Title: Proteinuria as a Noninvasive Marker for Renal Allograft Histology and Failure: An Observational Cohort Study
Authors: Naesens, Maarten ×
Lerut, Evelyne
Emonds, Marie-Paule
Herelixka, Albert
Evenepoel, Pieter
Claes, Kathleen
Bammens, Bert
Sprangers, Ben
Meijers, Björn
Jochmans, Ina
Monbaliu, Diethard
Pirenne, Jacques
Kuypers, Dirk #
Issue Date: Jan-2016
Publisher: Williams & Wilkins
Series Title: Journal of the American Society of Nephrology vol:27 issue:1 pages:281-292
Article number: ASN.2015010062
Abstract: Proteinuria is routinely measured to assess renal allograft status, but the diagnostic and prognostic values of this measurement for renal transplant pathology and outcome remain unclear. We included 1518 renal allograft recipients in this prospective, observational cohort study. All renal allograft biopsy samples with concomitant data on 24-hour proteinuria were included in the analyses (n=2274). Patients were followed for ≥7 years post-transplantation. Compared with proteinuria <0.3 g/24 h, the hazard ratios for graft failure were 1.14 (95% confidence interval [95% CI], 0.81 to 1.60; P=0.50), for proteinuria 0.3-1.0 g/24 h, 2.17 (95% CI, 1.49 to 3.18; P<0.001), for proteinuria 1.0-3.0 g/24 h, and 3.01 (95% CI, 1.75 to 5.18; P<0.001), for proteinuria >3.0 g/24 h, independent of GFR and allograft histology. The predictive performance of proteinuria for graft failure was lower at 3 months after transplant (area under the receiver-operating characteristic curve [AUC] 0.64, P<0.001) than at 1, 2, and 5 years after transplant (AUC 0.73, 0.71, and 0.77, respectively, all P<0.001). Independent determinants of proteinuria were repeat transplantation, mean arterial pressure, transplant glomerulopathy, microcirculation inflammation, and de novo/recurrent glomerular disease. The discriminatory power of proteinuria for these intragraft injury processes was better in biopsy samples obtained >3 months after transplant (AUC 0.73, P<0.001) than in those obtained earlier (AUC 0.56, P<0.01), with 85% specificity but lower sensitivity (47.8%) for proteinuria >1.0 g/24 h. These data support current clinical guidelines to routinely measure proteinuria after transplant, but illustrate the need for more sensitive biomarkers of allograft injury and prognosis.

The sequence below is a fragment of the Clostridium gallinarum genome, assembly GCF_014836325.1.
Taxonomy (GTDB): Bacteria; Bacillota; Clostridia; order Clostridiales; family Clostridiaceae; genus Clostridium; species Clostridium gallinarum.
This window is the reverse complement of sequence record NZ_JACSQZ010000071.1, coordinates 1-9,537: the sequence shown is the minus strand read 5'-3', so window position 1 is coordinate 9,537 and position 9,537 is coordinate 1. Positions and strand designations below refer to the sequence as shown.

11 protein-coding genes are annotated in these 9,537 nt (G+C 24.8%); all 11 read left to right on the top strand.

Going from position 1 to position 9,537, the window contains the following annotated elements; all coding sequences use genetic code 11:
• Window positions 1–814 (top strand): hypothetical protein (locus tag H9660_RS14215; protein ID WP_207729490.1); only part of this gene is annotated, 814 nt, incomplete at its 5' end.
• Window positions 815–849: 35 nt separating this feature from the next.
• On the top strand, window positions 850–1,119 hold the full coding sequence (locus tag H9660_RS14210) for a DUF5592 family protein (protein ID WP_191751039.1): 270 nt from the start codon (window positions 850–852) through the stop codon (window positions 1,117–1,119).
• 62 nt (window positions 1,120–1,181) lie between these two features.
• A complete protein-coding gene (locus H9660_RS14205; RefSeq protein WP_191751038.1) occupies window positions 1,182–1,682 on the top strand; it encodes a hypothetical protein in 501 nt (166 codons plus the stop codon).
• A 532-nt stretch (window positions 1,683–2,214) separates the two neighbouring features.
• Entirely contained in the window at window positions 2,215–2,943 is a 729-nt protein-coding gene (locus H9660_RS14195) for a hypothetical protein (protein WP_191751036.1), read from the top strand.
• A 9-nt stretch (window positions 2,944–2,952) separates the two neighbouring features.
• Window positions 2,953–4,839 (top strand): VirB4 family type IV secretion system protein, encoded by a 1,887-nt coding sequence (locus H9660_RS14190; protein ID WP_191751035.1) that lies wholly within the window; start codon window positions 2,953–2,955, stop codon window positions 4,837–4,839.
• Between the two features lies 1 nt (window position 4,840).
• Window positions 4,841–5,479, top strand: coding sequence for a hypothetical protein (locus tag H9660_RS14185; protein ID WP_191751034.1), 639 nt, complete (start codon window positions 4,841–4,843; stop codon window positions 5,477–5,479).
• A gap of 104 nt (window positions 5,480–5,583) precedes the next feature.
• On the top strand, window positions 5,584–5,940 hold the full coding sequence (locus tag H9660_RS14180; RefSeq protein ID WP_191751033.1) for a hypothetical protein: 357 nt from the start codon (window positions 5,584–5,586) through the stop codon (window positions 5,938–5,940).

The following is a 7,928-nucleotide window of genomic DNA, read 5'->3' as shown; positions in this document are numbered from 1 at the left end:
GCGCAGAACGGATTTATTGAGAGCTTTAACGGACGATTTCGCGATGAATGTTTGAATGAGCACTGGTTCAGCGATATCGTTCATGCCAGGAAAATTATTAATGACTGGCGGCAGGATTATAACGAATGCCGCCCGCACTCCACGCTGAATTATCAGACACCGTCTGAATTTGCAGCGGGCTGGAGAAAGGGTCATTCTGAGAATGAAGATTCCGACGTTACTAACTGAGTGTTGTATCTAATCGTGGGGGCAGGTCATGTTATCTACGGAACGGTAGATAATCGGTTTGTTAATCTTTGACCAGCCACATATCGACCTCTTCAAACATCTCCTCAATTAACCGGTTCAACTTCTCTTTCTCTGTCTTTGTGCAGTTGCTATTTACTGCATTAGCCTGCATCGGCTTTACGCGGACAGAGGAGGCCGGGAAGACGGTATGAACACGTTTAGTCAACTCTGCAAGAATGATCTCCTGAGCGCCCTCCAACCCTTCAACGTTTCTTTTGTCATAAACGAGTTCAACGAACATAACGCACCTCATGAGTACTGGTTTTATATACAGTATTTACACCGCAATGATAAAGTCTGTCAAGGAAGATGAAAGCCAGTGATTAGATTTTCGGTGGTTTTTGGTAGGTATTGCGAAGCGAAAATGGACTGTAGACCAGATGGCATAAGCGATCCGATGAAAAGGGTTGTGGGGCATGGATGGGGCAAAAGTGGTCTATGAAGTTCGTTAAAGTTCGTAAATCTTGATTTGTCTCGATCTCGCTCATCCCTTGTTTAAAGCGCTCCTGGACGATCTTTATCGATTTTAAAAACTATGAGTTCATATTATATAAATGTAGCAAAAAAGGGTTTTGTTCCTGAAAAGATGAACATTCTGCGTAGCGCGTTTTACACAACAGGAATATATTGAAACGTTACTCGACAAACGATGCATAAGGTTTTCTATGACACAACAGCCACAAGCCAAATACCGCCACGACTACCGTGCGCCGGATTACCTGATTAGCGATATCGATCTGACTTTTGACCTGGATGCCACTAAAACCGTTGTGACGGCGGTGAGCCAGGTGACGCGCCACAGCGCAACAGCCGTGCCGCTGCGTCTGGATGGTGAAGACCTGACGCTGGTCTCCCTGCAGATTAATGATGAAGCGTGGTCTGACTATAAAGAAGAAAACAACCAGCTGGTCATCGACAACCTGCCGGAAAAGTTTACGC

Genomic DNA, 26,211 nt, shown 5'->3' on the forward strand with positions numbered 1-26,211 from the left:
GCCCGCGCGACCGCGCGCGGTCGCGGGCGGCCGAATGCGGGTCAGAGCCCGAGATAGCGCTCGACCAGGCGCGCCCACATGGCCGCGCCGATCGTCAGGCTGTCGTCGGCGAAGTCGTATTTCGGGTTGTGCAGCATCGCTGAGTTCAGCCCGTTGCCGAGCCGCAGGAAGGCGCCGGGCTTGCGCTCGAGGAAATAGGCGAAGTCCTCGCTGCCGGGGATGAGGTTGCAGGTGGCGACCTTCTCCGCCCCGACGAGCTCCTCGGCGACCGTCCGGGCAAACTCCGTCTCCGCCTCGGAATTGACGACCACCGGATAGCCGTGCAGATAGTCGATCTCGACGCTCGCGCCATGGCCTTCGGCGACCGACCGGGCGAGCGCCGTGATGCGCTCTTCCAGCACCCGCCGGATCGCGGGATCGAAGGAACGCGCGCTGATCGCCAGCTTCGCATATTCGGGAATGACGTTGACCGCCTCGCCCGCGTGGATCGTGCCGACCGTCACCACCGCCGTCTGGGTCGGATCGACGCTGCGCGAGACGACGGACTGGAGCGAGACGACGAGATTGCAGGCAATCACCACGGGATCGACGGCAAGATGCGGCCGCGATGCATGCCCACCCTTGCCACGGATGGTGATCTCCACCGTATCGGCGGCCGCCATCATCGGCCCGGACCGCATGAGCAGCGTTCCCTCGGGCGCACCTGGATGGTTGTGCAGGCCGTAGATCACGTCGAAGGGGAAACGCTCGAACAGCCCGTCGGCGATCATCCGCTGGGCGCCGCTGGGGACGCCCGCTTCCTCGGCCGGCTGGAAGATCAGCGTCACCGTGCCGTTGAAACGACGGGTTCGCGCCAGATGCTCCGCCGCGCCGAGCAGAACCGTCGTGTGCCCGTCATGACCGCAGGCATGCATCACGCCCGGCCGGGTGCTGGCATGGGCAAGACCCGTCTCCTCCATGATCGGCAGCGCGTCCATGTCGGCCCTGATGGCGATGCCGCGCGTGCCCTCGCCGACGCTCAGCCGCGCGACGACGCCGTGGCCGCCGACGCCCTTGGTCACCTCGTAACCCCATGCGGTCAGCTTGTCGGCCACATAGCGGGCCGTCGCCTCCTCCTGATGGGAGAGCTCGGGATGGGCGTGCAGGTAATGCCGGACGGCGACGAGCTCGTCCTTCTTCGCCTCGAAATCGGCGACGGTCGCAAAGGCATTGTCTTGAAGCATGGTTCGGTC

ISSN: 1046-6673
Publication status: published
KU Leuven publication type: IT
Appears in Collections:Laboratory of Nephrology
Translational Cell & Tissue Research
Laboratory of Experimental Transplantation
Laboratory of Abdominal Transplantation
× corresponding author
# (joint) last author

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Naesens M et al JASN 2015 - Proteinuria as marker for kidney transplantation.pdf Published 1659KbAdobe PDFView/Open
2015-03-06 proteinuria paper version 11.0 J Am Soc Nephrol_suppl_material.pdfSupplemental Files Published 235KbAdobe PDFView/Open
2015-03-27 proteinuria paper version 11 0 J Am Soc Nephrol_accepted_no_figures.pdf Published 643KbAdobe PDFView/Open

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